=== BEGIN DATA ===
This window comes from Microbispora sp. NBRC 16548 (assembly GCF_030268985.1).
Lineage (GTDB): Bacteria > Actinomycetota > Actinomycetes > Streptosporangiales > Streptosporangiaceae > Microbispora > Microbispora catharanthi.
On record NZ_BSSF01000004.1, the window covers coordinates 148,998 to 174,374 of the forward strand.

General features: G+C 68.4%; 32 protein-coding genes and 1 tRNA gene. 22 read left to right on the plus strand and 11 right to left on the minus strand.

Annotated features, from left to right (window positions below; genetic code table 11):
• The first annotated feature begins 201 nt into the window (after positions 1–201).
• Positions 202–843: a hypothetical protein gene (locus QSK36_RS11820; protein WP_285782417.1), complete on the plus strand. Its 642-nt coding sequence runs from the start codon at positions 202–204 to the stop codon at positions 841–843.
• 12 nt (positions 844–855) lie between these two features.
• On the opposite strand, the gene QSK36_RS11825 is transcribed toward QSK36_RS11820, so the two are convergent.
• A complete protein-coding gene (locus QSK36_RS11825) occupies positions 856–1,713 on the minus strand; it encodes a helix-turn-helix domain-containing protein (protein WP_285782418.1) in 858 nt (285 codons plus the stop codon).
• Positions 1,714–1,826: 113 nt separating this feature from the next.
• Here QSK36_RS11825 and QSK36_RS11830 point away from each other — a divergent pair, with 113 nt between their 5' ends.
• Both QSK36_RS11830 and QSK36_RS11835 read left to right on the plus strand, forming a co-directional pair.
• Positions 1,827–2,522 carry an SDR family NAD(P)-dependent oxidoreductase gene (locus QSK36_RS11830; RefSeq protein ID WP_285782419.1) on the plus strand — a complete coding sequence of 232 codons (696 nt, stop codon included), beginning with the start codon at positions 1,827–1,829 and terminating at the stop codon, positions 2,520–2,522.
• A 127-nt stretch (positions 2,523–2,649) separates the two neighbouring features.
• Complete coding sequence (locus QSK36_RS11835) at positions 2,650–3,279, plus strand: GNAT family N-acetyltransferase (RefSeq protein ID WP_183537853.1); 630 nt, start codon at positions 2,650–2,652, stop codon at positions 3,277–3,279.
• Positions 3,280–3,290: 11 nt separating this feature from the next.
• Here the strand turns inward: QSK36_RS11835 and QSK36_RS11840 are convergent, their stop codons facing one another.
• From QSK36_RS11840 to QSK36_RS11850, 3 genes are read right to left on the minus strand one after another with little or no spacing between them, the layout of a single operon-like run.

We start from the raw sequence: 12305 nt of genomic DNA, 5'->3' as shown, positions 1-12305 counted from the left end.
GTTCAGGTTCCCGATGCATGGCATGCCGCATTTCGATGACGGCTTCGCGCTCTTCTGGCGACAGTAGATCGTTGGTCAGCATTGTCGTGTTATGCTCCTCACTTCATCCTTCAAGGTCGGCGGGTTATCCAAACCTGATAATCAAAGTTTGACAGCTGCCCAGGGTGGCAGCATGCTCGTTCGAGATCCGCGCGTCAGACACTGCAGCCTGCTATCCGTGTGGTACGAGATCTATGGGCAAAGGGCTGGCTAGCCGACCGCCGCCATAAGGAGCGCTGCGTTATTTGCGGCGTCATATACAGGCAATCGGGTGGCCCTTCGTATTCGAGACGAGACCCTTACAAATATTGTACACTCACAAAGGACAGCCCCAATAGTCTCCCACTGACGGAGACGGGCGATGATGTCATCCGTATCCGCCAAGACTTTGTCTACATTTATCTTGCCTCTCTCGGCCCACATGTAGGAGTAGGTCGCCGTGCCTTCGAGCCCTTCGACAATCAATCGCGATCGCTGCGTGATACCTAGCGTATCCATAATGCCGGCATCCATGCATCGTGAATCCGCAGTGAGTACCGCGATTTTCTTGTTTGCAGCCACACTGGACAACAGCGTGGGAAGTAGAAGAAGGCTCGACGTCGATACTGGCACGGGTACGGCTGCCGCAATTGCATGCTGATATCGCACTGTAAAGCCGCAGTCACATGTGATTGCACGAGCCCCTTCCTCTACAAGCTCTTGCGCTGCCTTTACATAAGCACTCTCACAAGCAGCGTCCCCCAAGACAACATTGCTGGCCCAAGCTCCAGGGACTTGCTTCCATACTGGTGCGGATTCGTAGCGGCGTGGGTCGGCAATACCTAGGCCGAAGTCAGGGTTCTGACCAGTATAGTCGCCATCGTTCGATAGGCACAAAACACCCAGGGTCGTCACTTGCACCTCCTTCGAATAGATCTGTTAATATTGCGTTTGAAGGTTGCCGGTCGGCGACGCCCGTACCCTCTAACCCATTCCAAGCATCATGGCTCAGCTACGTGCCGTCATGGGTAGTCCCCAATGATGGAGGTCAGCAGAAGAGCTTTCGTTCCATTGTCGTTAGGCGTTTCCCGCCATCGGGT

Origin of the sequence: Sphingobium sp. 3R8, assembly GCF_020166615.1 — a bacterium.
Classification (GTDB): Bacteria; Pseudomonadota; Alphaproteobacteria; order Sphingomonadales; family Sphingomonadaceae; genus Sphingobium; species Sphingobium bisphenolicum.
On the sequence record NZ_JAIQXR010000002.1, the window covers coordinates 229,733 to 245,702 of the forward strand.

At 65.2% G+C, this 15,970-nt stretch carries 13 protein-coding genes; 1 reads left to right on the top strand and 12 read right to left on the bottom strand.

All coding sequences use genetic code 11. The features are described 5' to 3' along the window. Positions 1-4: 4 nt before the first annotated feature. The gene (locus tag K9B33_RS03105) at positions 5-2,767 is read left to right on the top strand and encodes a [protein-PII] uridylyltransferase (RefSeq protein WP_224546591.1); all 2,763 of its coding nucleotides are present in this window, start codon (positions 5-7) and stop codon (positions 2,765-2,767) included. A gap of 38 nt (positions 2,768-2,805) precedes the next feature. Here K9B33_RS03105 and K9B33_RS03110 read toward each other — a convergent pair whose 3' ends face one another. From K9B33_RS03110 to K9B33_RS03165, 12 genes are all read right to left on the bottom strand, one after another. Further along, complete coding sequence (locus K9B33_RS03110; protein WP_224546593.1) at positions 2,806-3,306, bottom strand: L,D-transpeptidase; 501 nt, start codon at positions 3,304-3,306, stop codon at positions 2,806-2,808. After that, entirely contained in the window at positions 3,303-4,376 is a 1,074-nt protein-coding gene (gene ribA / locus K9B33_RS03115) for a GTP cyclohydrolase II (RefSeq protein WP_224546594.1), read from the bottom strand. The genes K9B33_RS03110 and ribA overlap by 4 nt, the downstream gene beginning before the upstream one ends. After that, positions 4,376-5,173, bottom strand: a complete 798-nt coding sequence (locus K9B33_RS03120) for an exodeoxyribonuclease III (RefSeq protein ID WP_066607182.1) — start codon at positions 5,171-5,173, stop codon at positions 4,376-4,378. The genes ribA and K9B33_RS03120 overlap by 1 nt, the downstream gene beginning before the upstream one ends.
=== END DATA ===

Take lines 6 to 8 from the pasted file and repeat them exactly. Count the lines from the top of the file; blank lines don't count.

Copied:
• The first annotated feature begins 201 nt into the window (after positions 1–201).
• Positions 202–843: a hypothetical protein gene (locus QSK36_RS11820; protein WP_285782417.1), complete on the plus strand. Its 642-nt coding sequence runs from the start codon at positions 202–204 to the stop codon at positions 841–843.
• 12 nt (positions 844–855) lie between these two features.